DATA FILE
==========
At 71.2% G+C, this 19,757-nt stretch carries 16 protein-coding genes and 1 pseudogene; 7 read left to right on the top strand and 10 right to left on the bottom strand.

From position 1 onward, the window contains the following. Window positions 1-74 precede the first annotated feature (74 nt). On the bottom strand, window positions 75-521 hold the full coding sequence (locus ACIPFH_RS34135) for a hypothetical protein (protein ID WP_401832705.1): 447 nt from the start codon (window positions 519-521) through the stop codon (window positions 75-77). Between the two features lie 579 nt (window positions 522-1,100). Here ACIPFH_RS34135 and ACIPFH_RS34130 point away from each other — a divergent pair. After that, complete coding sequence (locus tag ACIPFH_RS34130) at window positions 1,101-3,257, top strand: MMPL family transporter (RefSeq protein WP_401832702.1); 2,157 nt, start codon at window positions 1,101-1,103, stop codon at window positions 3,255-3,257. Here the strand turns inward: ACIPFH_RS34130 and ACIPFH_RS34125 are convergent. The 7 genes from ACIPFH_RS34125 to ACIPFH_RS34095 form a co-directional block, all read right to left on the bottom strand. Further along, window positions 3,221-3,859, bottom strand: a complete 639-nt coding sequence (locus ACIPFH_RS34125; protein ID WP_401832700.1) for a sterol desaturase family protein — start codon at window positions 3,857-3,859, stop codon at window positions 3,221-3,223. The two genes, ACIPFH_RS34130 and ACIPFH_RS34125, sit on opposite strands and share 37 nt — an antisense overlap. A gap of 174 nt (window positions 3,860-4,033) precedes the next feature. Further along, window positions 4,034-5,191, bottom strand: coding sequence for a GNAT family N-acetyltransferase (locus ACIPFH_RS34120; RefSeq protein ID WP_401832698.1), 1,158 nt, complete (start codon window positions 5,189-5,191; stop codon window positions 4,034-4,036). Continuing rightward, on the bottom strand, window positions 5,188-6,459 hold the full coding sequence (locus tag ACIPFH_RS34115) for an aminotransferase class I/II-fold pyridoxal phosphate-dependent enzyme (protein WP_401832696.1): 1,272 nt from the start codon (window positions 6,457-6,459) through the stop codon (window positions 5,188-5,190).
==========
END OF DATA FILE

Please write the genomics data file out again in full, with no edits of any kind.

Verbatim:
At 71.2% G+C, this 19,757-nt stretch carries 16 protein-coding genes and 1 pseudogene; 7 read left to right on the top strand and 10 right to left on the bottom strand.

From position 1 onward, the window contains the following. Window positions 1-74 precede the first annotated feature (74 nt). On the bottom strand, window positions 75-521 hold the full coding sequence (locus ACIPFH_RS34135) for a hypothetical protein (protein ID WP_401832705.1): 447 nt from the start codon (window positions 519-521) through the stop codon (window positions 75-77). Between the two features lie 579 nt (window positions 522-1,100). Here ACIPFH_RS34135 and ACIPFH_RS34130 point away from each other — a divergent pair. After that, complete coding sequence (locus tag ACIPFH_RS34130) at window positions 1,101-3,257, top strand: MMPL family transporter (RefSeq protein WP_401832702.1); 2,157 nt, start codon at window positions 1,101-1,103, stop codon at window positions 3,255-3,257. Here the strand turns inward: ACIPFH_RS34130 and ACIPFH_RS34125 are convergent. The 7 genes from ACIPFH_RS34125 to ACIPFH_RS34095 form a co-directional block, all read right to left on the bottom strand. Further along, window positions 3,221-3,859, bottom strand: a complete 639-nt coding sequence (locus ACIPFH_RS34125; protein ID WP_401832700.1) for a sterol desaturase family protein — start codon at window positions 3,857-3,859, stop codon at window positions 3,221-3,223. The two genes, ACIPFH_RS34130 and ACIPFH_RS34125, sit on opposite strands and share 37 nt — an antisense overlap. A gap of 174 nt (window positions 3,860-4,033) precedes the next feature. Further along, window positions 4,034-5,191, bottom strand: coding sequence for a GNAT family N-acetyltransferase (locus ACIPFH_RS34120; RefSeq protein ID WP_401832698.1), 1,158 nt, complete (start codon window positions 5,189-5,191; stop codon window positions 4,034-4,036). Continuing rightward, on the bottom strand, window positions 5,188-6,459 hold the full coding sequence (locus tag ACIPFH_RS34115) for an aminotransferase class I/II-fold pyridoxal phosphate-dependent enzyme (protein WP_401832696.1): 1,272 nt from the start codon (window positions 6,457-6,459) through the stop codon (window positions 5,188-5,190).